Planes flew over Petrina and Peter Buckmaster’s Goobarragandra property on Friday afternoon, dropping bright red retardant over nearby trees as landholders watched the skies and waited for updates on the extreme fire danger they’d been warned of.
Friday’s weather put fire crews and residents on edge, with predictions for significant fire runs from the Dunns Road Fire.
Petrina said she was prepared to stay through the fire and protect the home she and Peter had just finished building in 2018.
“The best preparation we have is to be in constant contact with the other people in our valley,” said Mrs Buckmaster, “And take the best advice from our fire crews up here.”
“I’m not going to pretend I’m not scared.”
Mrs Buckmaster stayed through Friday night, sleepless as she listened for updates on the NSW Rural Fire Service (RFS) scanner. It was a tense night, but Mrs Buckmaster said she felt well prepared by the RFS and well supported.
“They have been amazing,” said Mrs Buckmaster, “Visiting everyone and keeping everyone informed.
“We have spent a lot of time preparing our property, clearing and slashing all around our house and sheds, making sure there is nothing around that could cause an issue if embers falls, making sure we have ample water in our tanks, filling spray rigs, setting up hoses and sprinklers around our house.
“We made up kits in our laundry with all our fire clothes masks gloves goggles and etc.”
Also in the Goobarragandra, Terri Hobson was on alert Friday, making final preparations through the afternoon, prepared to leave if the fires turned towards her home.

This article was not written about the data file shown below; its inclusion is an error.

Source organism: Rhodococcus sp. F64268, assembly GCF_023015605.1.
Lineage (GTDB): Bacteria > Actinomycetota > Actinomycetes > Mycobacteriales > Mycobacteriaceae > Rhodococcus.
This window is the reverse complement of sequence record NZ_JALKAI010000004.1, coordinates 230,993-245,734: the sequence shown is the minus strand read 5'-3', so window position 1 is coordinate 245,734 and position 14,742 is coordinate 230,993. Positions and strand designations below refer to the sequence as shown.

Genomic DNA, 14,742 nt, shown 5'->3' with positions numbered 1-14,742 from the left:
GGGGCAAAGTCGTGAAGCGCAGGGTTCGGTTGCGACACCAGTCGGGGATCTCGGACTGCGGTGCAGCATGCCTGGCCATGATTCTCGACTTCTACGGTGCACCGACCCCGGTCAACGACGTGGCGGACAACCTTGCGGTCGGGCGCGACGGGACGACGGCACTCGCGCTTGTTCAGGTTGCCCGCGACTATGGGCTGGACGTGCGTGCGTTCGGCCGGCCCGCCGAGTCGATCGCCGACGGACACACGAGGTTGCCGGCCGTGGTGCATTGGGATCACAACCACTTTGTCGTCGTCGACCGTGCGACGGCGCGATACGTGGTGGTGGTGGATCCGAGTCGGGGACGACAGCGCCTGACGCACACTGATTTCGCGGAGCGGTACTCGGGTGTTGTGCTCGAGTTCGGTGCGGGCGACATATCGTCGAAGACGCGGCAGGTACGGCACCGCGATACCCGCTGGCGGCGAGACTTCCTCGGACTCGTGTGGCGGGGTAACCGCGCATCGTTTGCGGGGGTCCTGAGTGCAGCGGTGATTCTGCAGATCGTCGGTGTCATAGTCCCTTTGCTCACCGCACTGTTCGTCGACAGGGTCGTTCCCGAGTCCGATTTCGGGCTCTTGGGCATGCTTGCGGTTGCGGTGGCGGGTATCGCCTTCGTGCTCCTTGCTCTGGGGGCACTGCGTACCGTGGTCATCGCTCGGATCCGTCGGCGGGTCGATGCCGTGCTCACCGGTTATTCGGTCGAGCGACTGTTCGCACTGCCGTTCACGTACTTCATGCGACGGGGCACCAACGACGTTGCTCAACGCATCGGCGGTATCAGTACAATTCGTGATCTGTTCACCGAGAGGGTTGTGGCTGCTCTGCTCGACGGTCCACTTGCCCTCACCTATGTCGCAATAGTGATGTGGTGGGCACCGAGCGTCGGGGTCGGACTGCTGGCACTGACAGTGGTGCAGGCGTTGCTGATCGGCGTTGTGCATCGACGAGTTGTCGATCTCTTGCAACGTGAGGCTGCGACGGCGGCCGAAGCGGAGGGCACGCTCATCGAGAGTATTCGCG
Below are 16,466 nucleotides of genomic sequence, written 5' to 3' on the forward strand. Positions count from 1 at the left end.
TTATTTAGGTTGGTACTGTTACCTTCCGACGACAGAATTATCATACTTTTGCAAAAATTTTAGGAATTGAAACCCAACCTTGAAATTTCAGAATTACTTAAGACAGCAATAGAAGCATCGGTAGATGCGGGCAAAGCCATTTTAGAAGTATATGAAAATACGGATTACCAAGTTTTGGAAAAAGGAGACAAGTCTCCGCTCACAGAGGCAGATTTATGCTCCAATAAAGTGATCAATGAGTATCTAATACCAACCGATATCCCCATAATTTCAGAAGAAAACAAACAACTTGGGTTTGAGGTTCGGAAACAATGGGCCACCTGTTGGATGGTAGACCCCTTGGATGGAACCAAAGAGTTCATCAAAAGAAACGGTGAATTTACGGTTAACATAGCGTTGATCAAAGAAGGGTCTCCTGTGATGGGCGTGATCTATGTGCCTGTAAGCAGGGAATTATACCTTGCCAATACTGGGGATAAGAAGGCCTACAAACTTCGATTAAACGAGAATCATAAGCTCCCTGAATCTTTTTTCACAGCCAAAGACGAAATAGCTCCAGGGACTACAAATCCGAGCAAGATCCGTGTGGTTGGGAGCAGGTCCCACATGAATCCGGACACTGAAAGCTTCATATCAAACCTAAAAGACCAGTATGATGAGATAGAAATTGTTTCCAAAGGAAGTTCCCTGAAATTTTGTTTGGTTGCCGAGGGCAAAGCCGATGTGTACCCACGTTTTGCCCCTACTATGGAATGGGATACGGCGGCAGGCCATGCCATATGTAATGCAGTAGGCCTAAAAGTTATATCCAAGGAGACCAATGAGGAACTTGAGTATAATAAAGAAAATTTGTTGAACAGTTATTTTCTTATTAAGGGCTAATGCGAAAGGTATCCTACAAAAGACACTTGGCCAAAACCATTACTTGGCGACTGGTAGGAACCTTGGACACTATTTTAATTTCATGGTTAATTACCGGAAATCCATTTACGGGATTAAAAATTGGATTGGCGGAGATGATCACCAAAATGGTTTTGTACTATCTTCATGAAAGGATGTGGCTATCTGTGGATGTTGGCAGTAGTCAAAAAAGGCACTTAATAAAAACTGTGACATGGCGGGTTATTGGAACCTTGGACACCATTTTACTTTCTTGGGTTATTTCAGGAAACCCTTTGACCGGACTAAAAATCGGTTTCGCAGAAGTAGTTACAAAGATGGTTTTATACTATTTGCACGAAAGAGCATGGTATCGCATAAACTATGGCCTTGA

“The guys will stay as long as they can,” said Mrs Hobson, “But I will leave with our animals.
“We may not have anyone else to defend our house, but we are mindful of how dangerous it can be.
“No house is worth a life.”
Mrs Hobson said she was amazed when “a lovely stranger,” a man from Adelong who asked to remain nameless, stopped at her gate earlier in the week and asked if there was anything he could do to help.
“He helped with some of the heavy work,” said Mrs Hobson, “He offered to come back with a mobile water tank and fire pump because we don’t have one operational.
“Friday he turned up with two of them!”
Mrs Hobson said the “lovely stranger” remained at their home on Friday, offering to help with ember attacks and potentially with defending the house.
“I’m feeling amazed by this community’s generosity.”
Close to 3 o’clock in the afternoon, Mrs Hobson watched a fire truck stopping at properties in the valley. When the fire fighters arrived at her door, they logged the number of people at home and helped advise them on how the fire might behave in certain paddocks or trees and which direction it would likely come through the valley.
Friday night, the Hobsons watched the “eerie” glow of the fire over the hills. The winds spooked animals, but the glow never turned into anything more threatening for the residents of the Goobarragandra.
At one point in the evening, the Hobson’s Good Samaritan rushed home to protect his own property as the fire made a run close to Tumblong.
Mrs Hobson said she was utterly relieved.
“We packed bags and our cars in anticipation for this monster to come,” said Mrs Hobson on Saturday morning.
“It was a really sad moment standing in a house full of memories and having to choose which ones to take and which ones to leave.
“Had a little teary moment there for a bit. What do you pack in a small bag?”
Mrs Hobson counted at least six fire trucks waiting at properties further up the valley all night. She says the trucks were “a big relief” for those families who would have been among the first to face the flames.
With a few days of calmer weather, the RFS will be conducting extensive back burning operations in the Goobarragandra area to protect homes and the pine plantation from the return of the fire threat.